‘Zoom University’ is taking a toll on students as they try to finish their education

Courtesy of Arleen Cruz
Cruz does her homework at the kitchen table at night when her family sleeps.

Mayra Lopez, Reporter

Lively classroom discussions turned into muted Zoom meetings. Quiet libraries turned into distracting family kitchens.
The CSU system determined that online instruction is the safest way for students to continue their higher education during COVID-19, but some students face challenges to complete their degree as they try to adapt to a new learning environment.
As soon as CSUN transitioned to virtual instruction, Ruslan Zak, a senior majoring in recreation and tourism management, noticed his laptop started to take a toll from the use, taking longer to open applications. His old and slow laptop made Zoom meetings unbearable.
Pulling all-nighters, he has struggled with procrastination and often completes his assignments at the last minute after hours of being distracted by movies or YouTube videos.
“I don’t like this new learning environment because I don’t learn anything as much as it was in person, and that worries me because this is my last year taking my last major courses,” Zak said.
Before the pandemic, Zak regularly went to the Oviatt Library to do his homework. Zak explained that seeing other students work around him motivated him to study without distractions.
According to a recent study by College Pulse and the Charles Koch Foundation, a sample size of 5,000 undergraduates, 78% of students — who have never taken an online class — said that online school is the least effective way to learn. In the same study, 59% of respondents said that virtual learning is a less effective way to acquire knowledge of a particular subject.
CSUN, along with other Cal State campuses, announced that the spring semester will also be virtual. This means that students who are currently struggling with virtual instruction would have to find new ways to accommodate their learning needs even if it’s hard to comprehend the material.
In order to help himself avoid procrastination, Zak said he works on homework with a friend via Zoom. This accountability has allowed him to stay focused at home.
“We don’t talk or distract each other. All we do is log in, minimize the screen and start doing our assignments and I think this is better than nothing,” he said.
While clearing his email inbox during finals week in the spring semester, Zak missed an email from CSUN announcing that students can loan free laptops from the bookstore.
Little did he know reading the email could have helped his online learning experience. Zak eventually borrowed a laptop for the rest of the semester.
“Even though I am struggling right now and most likely I won’t graduate on stage next semester, I still value my education and I remind myself that the reason I’m here is to achieve my goal and make my mother proud,” Zak said.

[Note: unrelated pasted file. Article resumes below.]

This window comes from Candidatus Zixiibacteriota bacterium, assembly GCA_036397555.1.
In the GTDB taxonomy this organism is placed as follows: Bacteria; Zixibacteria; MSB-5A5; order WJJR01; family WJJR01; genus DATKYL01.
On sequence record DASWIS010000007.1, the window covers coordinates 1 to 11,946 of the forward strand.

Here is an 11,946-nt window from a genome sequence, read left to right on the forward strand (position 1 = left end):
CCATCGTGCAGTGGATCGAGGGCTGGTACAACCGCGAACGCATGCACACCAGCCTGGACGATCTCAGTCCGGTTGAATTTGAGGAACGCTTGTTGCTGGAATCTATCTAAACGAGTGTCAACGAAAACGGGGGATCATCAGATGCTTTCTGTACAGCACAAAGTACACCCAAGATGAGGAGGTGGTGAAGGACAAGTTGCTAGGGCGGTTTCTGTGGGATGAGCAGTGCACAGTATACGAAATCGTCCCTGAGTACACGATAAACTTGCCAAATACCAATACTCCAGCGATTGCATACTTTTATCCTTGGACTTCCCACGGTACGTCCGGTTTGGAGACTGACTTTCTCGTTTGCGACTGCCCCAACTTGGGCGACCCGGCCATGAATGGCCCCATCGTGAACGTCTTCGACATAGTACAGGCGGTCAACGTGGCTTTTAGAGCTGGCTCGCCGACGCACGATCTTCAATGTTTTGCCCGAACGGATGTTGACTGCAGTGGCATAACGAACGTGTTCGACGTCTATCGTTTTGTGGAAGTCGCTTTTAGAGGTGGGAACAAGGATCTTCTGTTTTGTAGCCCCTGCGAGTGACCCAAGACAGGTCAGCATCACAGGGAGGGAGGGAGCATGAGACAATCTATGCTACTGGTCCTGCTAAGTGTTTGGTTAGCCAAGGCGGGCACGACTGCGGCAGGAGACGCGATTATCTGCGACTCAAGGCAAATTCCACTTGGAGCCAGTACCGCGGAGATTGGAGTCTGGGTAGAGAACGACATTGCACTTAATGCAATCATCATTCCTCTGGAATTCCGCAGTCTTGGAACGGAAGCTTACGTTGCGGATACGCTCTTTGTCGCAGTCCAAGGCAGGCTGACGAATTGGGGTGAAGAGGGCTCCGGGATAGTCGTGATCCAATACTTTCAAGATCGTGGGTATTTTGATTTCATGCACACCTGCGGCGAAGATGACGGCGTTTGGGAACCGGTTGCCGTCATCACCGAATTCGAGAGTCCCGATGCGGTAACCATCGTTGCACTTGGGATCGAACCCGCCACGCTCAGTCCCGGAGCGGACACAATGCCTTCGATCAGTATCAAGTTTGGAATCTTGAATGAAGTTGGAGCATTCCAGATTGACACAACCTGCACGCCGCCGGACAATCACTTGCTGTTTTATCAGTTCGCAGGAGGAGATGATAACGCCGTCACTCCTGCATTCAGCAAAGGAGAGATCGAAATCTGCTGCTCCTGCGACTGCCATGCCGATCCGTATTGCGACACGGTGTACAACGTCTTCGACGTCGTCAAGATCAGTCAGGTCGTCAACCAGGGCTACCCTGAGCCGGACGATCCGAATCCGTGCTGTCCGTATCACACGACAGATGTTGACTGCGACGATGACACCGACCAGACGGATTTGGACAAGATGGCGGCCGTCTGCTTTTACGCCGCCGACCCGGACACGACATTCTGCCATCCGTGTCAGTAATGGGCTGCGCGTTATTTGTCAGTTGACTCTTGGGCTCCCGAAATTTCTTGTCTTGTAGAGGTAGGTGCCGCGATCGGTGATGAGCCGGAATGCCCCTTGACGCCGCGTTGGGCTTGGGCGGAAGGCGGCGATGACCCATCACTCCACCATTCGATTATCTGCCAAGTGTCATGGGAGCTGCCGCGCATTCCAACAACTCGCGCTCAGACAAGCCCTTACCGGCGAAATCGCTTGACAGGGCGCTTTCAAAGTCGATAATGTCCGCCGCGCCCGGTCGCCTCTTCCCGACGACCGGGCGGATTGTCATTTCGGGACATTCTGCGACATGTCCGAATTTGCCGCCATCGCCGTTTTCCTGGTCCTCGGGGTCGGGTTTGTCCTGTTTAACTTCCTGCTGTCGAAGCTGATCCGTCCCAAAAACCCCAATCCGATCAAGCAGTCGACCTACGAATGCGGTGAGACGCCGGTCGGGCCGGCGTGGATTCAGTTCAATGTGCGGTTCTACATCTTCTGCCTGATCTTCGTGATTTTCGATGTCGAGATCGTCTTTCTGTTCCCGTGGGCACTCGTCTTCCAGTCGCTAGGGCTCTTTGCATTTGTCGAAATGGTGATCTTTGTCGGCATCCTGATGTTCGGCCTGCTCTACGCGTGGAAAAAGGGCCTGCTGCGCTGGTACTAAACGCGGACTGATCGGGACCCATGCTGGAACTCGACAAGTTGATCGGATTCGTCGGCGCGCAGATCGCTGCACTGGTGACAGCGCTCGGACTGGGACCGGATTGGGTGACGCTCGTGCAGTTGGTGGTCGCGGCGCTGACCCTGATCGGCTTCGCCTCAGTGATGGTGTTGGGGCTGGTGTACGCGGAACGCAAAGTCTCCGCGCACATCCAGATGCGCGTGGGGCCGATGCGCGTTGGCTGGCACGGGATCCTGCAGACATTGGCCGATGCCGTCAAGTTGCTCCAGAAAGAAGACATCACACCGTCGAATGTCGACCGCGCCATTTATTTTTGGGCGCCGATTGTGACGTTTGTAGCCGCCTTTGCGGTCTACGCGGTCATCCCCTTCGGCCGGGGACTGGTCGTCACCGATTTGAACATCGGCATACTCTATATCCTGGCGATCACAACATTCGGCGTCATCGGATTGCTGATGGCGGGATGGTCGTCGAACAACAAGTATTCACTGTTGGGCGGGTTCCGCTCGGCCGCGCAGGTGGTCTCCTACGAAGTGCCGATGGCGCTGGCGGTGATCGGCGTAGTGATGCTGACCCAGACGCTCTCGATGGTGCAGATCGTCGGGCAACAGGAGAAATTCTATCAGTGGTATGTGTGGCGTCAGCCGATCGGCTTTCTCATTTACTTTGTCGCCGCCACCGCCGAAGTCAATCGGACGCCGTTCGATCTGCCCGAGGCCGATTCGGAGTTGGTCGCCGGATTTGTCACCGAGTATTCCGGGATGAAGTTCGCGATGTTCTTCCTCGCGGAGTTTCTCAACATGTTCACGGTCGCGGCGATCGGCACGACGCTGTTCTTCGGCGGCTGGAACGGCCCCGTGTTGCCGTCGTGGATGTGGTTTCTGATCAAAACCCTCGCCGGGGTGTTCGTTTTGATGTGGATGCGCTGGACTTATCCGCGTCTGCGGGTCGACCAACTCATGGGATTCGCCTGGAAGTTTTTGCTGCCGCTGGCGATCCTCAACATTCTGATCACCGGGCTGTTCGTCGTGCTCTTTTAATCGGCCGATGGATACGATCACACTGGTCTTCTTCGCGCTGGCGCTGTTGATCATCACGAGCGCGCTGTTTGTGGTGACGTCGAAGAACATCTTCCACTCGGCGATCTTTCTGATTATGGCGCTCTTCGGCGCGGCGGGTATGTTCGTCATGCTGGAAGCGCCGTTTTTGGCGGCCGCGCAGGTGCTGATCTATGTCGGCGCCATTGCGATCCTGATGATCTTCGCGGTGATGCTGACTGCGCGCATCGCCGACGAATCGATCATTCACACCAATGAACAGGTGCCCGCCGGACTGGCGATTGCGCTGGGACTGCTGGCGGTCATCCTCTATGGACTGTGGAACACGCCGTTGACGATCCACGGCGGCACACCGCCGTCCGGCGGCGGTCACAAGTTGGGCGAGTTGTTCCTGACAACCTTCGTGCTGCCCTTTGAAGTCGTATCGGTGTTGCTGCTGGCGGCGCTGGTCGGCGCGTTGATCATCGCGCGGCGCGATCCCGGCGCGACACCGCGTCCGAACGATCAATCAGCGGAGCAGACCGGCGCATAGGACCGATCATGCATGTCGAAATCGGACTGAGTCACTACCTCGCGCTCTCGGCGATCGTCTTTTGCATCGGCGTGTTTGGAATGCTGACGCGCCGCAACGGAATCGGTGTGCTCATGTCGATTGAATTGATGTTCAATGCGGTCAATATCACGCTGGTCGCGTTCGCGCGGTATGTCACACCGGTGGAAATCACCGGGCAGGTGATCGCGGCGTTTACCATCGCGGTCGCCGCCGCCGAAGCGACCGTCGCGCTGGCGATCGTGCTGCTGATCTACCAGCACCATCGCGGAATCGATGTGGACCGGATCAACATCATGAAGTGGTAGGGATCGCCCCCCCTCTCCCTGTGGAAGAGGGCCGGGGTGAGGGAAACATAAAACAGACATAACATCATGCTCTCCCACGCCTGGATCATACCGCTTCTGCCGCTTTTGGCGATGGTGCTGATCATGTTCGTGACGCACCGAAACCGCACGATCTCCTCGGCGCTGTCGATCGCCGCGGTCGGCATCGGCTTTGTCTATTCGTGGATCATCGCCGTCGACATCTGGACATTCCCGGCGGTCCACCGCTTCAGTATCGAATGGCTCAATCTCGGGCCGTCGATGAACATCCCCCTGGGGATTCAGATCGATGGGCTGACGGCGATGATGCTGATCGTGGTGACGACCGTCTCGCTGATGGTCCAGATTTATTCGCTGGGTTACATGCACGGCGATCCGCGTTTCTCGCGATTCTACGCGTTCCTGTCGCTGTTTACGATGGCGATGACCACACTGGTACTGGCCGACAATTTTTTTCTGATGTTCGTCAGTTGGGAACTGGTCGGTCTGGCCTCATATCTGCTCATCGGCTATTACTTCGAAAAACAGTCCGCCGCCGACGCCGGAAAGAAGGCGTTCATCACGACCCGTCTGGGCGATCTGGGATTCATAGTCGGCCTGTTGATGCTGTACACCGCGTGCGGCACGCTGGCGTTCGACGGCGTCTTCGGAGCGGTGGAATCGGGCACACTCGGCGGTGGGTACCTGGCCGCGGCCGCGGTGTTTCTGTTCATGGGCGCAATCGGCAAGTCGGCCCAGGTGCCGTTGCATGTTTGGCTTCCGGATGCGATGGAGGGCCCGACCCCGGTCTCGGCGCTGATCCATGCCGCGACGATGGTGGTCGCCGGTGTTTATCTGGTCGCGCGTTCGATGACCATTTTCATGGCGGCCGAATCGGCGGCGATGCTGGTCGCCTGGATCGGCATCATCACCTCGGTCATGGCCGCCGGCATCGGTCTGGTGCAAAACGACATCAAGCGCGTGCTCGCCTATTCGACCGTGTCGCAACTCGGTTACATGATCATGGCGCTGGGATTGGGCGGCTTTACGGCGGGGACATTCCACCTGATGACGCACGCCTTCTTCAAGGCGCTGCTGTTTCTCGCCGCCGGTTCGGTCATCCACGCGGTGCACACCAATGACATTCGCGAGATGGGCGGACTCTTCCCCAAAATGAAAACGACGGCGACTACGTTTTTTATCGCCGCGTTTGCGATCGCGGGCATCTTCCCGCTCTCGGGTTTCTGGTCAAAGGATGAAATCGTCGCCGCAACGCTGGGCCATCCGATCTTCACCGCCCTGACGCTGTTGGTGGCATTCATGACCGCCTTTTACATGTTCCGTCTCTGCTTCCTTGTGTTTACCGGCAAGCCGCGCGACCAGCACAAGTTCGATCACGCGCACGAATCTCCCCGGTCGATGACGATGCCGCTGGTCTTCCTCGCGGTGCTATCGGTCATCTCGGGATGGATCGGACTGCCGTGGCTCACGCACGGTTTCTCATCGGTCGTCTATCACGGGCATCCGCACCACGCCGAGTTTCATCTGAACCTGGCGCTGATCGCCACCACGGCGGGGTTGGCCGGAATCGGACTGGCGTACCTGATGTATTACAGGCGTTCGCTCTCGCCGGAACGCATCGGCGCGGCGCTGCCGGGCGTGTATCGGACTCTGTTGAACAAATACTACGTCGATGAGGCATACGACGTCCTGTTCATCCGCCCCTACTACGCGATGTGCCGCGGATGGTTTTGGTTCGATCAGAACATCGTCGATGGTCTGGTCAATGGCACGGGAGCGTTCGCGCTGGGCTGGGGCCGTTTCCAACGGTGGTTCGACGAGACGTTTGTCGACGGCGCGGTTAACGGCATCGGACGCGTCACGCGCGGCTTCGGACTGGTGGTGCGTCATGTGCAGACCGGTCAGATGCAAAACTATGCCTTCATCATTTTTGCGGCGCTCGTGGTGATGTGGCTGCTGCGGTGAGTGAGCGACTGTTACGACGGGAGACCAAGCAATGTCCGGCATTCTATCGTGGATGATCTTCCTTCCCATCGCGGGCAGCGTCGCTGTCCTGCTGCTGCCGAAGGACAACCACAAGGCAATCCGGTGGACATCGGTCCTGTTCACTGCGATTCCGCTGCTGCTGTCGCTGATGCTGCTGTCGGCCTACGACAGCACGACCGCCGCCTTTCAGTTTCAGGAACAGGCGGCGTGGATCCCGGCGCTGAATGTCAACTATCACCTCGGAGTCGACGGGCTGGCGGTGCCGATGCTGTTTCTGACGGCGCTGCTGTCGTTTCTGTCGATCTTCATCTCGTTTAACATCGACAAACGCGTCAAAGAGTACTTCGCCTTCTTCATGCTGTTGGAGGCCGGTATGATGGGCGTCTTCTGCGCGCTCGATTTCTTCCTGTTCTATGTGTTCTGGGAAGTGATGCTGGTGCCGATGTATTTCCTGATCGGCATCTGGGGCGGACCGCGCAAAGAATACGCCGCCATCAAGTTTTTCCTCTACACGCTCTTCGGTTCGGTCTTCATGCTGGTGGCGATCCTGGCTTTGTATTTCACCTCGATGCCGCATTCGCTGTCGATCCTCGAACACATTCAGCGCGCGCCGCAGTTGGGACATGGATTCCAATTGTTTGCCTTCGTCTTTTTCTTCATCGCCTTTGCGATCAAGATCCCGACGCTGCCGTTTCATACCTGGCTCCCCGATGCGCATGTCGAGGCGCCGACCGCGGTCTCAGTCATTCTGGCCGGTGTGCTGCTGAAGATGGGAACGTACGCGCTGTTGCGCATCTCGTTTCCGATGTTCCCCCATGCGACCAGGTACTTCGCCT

Unlike Zak, who has his own room, learning from home can be difficult if students don’t have a quiet place to study or hear their professors’ lectures in peace.
Arleen Cruz, a senior majoring in child and adolescent development at CSUN, currently struggles to find a quiet place in her home. Cruz lives with seven relatives in a small apartment. She often has to make a classroom out of a shared room for herself and her two young siblings.
Cruz says she can’t concentrate on her homework with so much noise and often can’t hear her own lectures while her sister is on a Zoom call at the same time.
According to the California Student Aid Commission’s statewide survey which was emailed to 76,000 college and high school seniors, 46% of them experienced a change in their living situation.
Like many other students, Cruz used to live in the CSUN dorms, where it was easier for her to focus.
Now, she feels unmotivated to attend online classes as she tries to adjust to her new learning environment. The only way Cruz can complete her homework with less distractions is to sit at the kitchen table at night when her relatives are asleep.
“After I help my little siblings with their homework, I start doing my own work in the kitchen, but I would struggle to stay for long periods of time on the computer because lately, my eyes have been very irritated. So I had to order glasses to protect my eyes from being on the screen too much,” she said.
While Cruz takes care of her siblings and attends school, she has little time to contact friends. Many students look forward to college for the social life, but when classes are held virtually and people need to maintain distance, creating new relationships and memories is difficult.
Mauricio Longines, who is majoring in biology, will graduate in the fall. Without being able to meet new people on campus he is also struggling socially.
“I miss the social interactions at CSUN, in terms of meeting and talking to people,” he said. “It’s hard to do it over Zoom because I just log in, listen to the professor and log out.”
Longines is not alone. More than 62% of the students said schools adopting distance learning would make it difficult to develop close friendships with other students, according to the College Pulse and Charles Koch Foundation study. 55% of students from the same study said that a shift to online instruction would make it harder to feel like they were part of a campus community.
Longines said that he doesn’t like when his professor assigns breakout rooms on Zoom because if nobody starts the conversation, it just leads to an awkward silence.
“It’s not the same as it was in person because in class, we work together on an exercise and I start learning more about the topic the more I discuss it with my group,” he said. “In Zoom, I don’t really learn as much and I just let it be.”